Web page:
Munde’s accident highlights the need to make seat belts mandatory for rear passengers

Would rural development minister Gopinath Munde be still with us if he had strapped on his seat belt on Tuesday morning?

It is a question that has not attracted much attention but deserves some introspection. My personal observation suggests Munde was not an exception when it comes to rear passengers not wearing seat belts. Since it is not mandated by law, a vast majority of us consider rear seat belts as decorative items that compromises our comfort. And even among the more educated among us the threat perception is much lower when you are seated at the rear vis a vis in front.

Past examples however point to the other direction. Instances where public figures who are mostly driven in state vehicles and hence sit at the back, have died on the road proves how ignorant we have been. Not that the rear seat is necessarily unsafe, but in accidents, it is also vulnerable.

* Former Delhi chief minister Saheb Singh Verma was killed in a tragic road accident in Rajasthan in 2007.

* Former union minister Rajesh Pilot died in a road mishap near his constituency Dausa in Rajasthan in June 2000.

* Former president Gyani Zail Singh died in a vehicle accident in Ropar district of Punjab in November 1994.

A more appalling instance was that of comedian turned politician Jaspal Bhatti who died in a car accident in October 2012. Bhatti was at the rear seat and suffered fatal head injuries even as the front two passengers that included his son who was behind the wheel were saved by the seat belt.

There are not many studies that have analysed data to understand the efficacy of seat belts in India even though the country records the highest fatalities on the road. According to a recent World Health Organisation report, India leads the list of countries with the number of deaths on the road at 105,725 in 400,000 accidents, followed by China (96,611), the US (42,642) and Russia (35,972). Of these deaths, around 25% could have been avoided by wearing seat belts–front and rear.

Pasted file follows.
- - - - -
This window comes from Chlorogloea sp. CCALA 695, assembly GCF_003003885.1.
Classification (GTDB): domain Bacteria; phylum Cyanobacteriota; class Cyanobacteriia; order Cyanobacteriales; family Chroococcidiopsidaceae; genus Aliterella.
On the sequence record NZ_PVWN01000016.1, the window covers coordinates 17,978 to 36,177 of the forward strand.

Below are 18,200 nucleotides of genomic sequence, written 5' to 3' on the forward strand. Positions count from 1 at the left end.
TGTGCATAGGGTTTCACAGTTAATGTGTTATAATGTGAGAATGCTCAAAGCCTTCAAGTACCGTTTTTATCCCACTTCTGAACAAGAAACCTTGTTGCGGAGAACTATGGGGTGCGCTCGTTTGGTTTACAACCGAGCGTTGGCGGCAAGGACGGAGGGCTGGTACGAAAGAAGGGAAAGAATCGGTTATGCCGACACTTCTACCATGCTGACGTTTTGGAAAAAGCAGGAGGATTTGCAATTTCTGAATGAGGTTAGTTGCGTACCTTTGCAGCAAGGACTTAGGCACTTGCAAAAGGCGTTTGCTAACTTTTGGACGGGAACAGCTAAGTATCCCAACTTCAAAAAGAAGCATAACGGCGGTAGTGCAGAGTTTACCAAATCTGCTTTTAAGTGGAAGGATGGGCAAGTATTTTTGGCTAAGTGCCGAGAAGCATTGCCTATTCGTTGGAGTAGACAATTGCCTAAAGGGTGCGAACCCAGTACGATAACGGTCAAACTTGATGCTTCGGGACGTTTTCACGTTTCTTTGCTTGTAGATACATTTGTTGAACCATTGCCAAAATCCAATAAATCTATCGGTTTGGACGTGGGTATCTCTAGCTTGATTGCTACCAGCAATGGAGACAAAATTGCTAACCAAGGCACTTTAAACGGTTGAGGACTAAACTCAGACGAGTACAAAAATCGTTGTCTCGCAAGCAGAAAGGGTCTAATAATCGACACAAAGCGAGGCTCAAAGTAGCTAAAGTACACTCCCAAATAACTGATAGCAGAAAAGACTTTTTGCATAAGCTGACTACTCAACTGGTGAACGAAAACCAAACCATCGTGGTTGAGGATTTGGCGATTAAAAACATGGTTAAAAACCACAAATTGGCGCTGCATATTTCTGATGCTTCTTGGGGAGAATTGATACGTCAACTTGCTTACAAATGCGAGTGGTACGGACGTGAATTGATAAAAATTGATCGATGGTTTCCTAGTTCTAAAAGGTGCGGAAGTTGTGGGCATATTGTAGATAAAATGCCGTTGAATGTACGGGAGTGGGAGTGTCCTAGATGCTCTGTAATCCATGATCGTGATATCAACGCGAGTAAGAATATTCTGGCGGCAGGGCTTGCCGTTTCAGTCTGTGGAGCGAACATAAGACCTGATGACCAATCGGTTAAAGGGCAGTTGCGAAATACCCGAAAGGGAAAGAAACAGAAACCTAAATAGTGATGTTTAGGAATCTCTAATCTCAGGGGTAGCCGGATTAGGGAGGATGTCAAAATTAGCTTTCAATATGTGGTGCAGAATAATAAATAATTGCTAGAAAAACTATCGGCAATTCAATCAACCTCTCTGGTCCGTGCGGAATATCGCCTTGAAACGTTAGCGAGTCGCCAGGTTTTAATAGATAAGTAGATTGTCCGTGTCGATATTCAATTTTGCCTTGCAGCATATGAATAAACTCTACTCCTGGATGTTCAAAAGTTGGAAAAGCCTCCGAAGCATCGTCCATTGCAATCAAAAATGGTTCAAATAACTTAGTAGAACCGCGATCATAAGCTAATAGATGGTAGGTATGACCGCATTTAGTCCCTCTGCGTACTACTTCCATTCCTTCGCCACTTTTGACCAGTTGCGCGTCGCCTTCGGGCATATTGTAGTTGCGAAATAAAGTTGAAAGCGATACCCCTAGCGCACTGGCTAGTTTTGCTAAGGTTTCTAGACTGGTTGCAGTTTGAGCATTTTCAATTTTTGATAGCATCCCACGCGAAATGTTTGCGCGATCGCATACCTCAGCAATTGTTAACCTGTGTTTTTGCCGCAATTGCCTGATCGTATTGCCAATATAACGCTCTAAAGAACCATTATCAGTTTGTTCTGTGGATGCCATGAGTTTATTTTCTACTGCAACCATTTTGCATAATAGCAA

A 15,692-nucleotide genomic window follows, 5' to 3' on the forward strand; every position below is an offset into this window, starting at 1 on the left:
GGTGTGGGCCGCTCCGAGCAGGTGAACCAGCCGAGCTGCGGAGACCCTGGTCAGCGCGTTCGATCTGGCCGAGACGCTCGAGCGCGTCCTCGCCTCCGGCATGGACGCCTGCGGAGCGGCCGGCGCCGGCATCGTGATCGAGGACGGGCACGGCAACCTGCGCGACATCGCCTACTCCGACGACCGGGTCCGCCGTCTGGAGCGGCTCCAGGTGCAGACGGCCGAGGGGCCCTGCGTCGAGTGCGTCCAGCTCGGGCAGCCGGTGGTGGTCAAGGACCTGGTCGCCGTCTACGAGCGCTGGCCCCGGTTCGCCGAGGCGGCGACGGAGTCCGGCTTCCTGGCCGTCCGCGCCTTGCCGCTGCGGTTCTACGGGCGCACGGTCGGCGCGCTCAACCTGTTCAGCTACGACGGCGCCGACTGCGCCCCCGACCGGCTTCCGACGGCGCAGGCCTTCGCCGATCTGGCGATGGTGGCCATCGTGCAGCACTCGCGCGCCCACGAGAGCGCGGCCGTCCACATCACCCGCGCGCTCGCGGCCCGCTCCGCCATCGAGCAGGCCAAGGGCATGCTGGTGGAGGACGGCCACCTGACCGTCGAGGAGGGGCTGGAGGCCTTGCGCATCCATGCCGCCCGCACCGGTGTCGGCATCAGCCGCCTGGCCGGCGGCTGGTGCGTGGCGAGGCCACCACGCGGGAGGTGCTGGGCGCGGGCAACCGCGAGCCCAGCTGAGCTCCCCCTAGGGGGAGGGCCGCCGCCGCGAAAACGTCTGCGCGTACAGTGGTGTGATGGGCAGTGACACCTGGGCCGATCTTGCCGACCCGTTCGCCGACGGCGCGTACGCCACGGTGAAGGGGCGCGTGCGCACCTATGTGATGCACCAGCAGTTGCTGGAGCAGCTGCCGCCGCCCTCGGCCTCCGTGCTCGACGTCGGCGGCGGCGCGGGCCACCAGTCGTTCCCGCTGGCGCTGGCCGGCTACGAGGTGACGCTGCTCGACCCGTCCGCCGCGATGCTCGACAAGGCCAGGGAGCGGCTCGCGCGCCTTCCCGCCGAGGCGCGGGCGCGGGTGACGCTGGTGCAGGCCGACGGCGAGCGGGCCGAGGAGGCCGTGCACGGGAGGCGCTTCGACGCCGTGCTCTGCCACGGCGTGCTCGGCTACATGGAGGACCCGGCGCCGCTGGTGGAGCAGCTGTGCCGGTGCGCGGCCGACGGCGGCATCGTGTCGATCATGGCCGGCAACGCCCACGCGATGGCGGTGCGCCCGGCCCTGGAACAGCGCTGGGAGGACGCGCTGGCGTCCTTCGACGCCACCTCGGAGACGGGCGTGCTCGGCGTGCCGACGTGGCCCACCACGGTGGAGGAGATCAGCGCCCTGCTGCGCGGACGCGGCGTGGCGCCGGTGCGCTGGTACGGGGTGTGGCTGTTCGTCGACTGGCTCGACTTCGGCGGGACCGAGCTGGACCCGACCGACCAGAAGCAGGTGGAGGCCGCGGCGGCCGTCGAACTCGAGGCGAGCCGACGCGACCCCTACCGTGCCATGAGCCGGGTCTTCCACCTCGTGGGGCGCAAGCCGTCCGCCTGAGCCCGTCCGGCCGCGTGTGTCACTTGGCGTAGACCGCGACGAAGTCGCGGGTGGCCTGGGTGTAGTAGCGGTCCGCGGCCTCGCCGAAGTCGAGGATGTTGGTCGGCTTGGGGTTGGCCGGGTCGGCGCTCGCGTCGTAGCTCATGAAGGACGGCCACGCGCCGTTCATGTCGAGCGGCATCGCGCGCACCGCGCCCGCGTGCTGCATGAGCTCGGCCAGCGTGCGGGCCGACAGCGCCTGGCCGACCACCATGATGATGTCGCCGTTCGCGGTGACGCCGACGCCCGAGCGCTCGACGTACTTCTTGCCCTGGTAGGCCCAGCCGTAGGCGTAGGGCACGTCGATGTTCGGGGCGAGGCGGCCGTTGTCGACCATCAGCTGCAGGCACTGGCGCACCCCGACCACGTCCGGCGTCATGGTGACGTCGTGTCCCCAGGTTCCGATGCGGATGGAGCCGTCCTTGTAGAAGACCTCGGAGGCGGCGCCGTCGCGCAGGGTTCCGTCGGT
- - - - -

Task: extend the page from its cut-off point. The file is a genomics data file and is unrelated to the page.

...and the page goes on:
The history of seat belts in India is not very old. The Ministry of Road Transport and Highways prescribed that front seats of all motor vehicles must be equipped with lap and shoulder belts with effect from April 1994. All vehicles sold in India after this date have been equipped with belts in front seats. Use of belts by front seat occupants was made mandatory nationally five years later on 18th March 1999. Installation of seat belts on all seats in cars was mandated in September 2000 but the use of seat belts by rear seat occupants is not yet governed by any national law.

According to a report by Professor Dinesh Mohan of the Indian Institute of Technology, Delhi, seat belt use by
front seat passengers averaged 72% for the four years 2002-2005 (drivers 79%, passengers 58%). Belt use by front seat by passengers was about 25% lower than that by drivers in all the years. Since car occupants comprise only 2%-3% of the fatalities in Delhi, the belt law may have resulted in an overall fatality reduction of around 1%, an estimated 11-15 lives per year.

Use of front seat belts however is mandatory in only a few big cities including Delhi and Mumbai. In the country at large outside of these cities, a very small minority makes use of them. As far as rear seat belts is concerned, the less said the better.

In times like these when a personality of the profile of Gopinath Munde becomes a victim of such ignorance, perhaps we should take a lesson from it. It does not matter if you are travelling within the city or on the highway for a ride of 5 minutes or 5 hours, an accident can happen anytime. And it always comes unannounced. But it takes just 5 seconds to fasten your seat belt. And it does save lives. Lets not wait for the authorities to levy penalties on not wearing seat belts at the back before it becomes a habit. After all, it is your own life that is at stake.

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